A New Documentary Lets Adolf Eichmann Speak in His Own Words

During his 1961 trial, the Israeli court ruled that the prosecution could not use the extensive audio recordings of Adolf Eichmann’s conversations before his capture by the Mossad. Since then, the tapes have been kept away from the public; it was only in 2011 that a German researcher used them along with other evidence to demonstrate conclusively what had been apparent to many: that Eichmann was not the thoughtless cog in the machine that Hannah Arendt had made him out to be in her famous book, but a fanatical anti-Semite. Recently a group of Israeli filmmakers gained access to the tapes, and used them in producing a new documentary about the man who played a major role in coordinating the Holocaust. Isabel Kershner writes:

The tapes were made by Willem Sassen, a Dutch journalist and a Nazi SS officer and propagandist during World War II. Part of a group of Nazi fugitives in Buenos Aires, he and Eichmann embarked on the recording project with an eye to publishing a book after Eichmann’s death. Members of the group met for hours each week at Sassen’s house, where they drank and smoked together.

Exposing Eichmann’s visceral, ideological anti-Semitism, his zeal for hunting down Jews and his role in the mechanics of mass murder, the [documentary] brings the missing evidence from the trial to a mass audience for the first time. Eichmann can be heard swatting a fly that was buzzing around the room and describing it as having “a Jewish nature.”

He told his interlocutors that he “did not care” whether the Jews he sent to Auschwitz lived or died. Having denied knowledge of their fate in his trial, he said on tape that the order was that “Jews who are fit to work should be sent to work. Jews who are not fit to work must be sent to the Final Solution, period,” meaning their physical destruction.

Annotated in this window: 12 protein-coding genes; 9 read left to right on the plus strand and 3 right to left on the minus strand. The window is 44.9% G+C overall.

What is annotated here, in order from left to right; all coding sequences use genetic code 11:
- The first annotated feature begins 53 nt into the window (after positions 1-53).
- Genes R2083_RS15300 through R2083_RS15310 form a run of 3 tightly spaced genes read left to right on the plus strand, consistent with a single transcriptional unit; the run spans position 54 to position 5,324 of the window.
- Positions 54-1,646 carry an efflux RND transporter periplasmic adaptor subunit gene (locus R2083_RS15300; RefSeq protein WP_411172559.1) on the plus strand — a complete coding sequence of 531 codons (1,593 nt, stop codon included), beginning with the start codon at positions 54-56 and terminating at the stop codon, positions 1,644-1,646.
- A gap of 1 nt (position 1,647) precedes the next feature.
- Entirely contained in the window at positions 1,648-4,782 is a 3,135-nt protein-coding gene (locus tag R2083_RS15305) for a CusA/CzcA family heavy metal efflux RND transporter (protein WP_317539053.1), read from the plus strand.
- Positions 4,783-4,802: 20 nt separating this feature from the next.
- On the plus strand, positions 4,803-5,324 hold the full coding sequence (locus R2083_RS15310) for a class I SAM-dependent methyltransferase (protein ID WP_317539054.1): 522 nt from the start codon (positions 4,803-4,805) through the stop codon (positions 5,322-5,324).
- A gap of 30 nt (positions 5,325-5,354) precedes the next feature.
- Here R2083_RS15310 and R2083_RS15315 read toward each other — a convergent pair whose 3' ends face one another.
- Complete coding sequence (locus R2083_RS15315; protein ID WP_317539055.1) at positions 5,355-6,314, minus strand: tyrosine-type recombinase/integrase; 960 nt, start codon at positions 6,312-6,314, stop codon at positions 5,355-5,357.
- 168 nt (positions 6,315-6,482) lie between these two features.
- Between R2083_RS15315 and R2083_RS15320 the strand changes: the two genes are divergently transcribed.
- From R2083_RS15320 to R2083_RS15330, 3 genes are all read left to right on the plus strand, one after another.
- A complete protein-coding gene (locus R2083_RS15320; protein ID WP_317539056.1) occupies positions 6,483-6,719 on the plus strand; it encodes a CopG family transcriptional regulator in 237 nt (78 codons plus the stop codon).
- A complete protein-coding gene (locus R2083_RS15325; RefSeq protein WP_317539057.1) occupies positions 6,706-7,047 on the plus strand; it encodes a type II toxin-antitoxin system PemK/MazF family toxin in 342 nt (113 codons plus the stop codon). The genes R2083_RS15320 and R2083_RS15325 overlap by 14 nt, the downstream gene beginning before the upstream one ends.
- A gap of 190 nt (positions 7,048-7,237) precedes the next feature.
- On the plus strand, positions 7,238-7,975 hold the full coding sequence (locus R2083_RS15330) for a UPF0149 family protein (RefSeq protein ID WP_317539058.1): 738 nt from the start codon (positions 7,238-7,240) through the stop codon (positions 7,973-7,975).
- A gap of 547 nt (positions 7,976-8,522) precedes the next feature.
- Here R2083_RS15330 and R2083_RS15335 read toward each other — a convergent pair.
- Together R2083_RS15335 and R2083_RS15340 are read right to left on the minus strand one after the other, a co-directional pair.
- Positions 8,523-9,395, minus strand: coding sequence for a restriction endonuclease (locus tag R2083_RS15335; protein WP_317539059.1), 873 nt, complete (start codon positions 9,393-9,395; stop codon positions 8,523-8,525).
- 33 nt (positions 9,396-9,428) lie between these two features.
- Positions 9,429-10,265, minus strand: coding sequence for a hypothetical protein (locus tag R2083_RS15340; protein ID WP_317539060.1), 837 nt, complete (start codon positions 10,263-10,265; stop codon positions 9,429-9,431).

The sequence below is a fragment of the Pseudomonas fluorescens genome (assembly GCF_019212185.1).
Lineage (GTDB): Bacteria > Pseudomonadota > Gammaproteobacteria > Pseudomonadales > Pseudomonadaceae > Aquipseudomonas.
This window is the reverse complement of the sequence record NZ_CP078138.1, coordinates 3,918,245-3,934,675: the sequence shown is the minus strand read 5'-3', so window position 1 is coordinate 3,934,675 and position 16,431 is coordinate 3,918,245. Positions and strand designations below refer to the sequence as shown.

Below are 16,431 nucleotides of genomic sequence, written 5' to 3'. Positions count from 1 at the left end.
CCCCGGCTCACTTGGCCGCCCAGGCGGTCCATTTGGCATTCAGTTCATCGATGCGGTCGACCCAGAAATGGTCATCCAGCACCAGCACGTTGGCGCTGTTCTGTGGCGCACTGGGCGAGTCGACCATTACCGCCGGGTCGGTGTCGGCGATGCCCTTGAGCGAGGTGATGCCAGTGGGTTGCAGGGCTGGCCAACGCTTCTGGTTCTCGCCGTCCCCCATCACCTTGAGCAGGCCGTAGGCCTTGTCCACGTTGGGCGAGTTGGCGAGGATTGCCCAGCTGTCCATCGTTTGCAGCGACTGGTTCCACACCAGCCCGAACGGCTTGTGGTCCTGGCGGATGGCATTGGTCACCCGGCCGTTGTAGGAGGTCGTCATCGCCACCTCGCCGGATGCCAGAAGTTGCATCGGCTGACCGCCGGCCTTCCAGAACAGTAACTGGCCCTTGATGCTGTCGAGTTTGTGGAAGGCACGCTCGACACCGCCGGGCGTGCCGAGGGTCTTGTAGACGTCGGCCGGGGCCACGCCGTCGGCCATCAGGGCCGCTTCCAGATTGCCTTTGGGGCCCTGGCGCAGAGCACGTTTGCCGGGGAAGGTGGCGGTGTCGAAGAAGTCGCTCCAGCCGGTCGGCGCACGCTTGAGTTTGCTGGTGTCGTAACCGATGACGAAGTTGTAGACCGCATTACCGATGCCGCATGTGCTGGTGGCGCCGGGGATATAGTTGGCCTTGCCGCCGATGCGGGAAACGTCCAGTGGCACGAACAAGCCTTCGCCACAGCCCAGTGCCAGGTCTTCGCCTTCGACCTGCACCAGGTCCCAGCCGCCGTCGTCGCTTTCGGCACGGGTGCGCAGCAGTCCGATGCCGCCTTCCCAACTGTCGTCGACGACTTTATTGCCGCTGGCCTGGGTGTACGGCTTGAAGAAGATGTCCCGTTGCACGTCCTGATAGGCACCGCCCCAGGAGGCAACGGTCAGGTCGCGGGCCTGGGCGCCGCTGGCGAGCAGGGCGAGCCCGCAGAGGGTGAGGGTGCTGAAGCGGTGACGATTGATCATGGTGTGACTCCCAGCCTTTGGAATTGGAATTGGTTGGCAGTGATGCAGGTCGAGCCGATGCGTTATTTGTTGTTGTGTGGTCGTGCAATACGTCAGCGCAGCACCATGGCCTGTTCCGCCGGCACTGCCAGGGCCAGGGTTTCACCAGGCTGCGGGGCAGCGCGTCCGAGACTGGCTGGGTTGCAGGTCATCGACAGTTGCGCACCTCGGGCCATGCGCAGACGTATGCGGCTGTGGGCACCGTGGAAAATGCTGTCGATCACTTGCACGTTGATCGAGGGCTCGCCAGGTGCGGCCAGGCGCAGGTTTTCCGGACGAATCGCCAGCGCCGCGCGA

“If we had killed 10.3 million Jews, I would say with satisfaction, ‘Good, we destroyed an enemy.’ Then we would have fulfilled our mission,” he said, referring to all the Jews of Europe.

Read more at New York Times

More about: Adolf Eichmann, Anti-Semitism, Hannah Arendt, Holocaust

Universities Are in Thrall to a Constituency That Sees Israel as an Affront to Its Identity

Commenting on the hearings of the House Committee on Education and the Workforce on Tuesday about anti-Semitism on college campuses, and the dismaying testimony of three university presidents, Jonah Goldberg writes:

If some retrograde poltroon called for lynching black people or, heck, if they simply used the wrong adjective to describe black people, the all-seeing panopticon would spot it and deploy whatever resources were required to deal with the problem. If the spark of intolerance flickered even for a moment and offended the transgendered, the Muslim, the neurodivergent, or whomever, the fire-suppression systems would rain down the retardant foams of justice and enlightenment. But calls for liquidating the Jews? Those reside outside the sensory spectrum of the system.

It’s ironic that the term colorblind is “problematic” for these institutions such that the monitoring systems will spot any hint of it, in or out of the classroom (or admissions!). But actual intolerance for Jews is lathered with a kind of stealth paint that renders the same systems Jew-blind.

I can understand the predicament. The receptors on the Islamophobia sensors have been set to 11 for so long, a constituency has built up around it. This constituency—which is multi-ethnic, non-denominational, and well entrenched among students, administrators, and faculty alike—sees Israel and the non-Israeli Jews who tolerate its existence as an affront to their worldview and Muslim “identity.” . . . Blaming the Jews for all manner of evils, including the shortcomings of the people who scapegoat Jews, is protected because, at minimum, it’s a “personal truth,” and for some just the plain truth. But taking offense at such things is evidence of a mulish inability to understand the “context.”

Shocking as all that is, Goldberg goes on to argue, the anti-Semitism is merely a “symptom” of the insidious ideology that has taken over much of the universities as well as an important segment of the hard left. And Jews make the easiest targets.

Read more at Dispatch

More about: Anti-Semitism, Israel on campus, University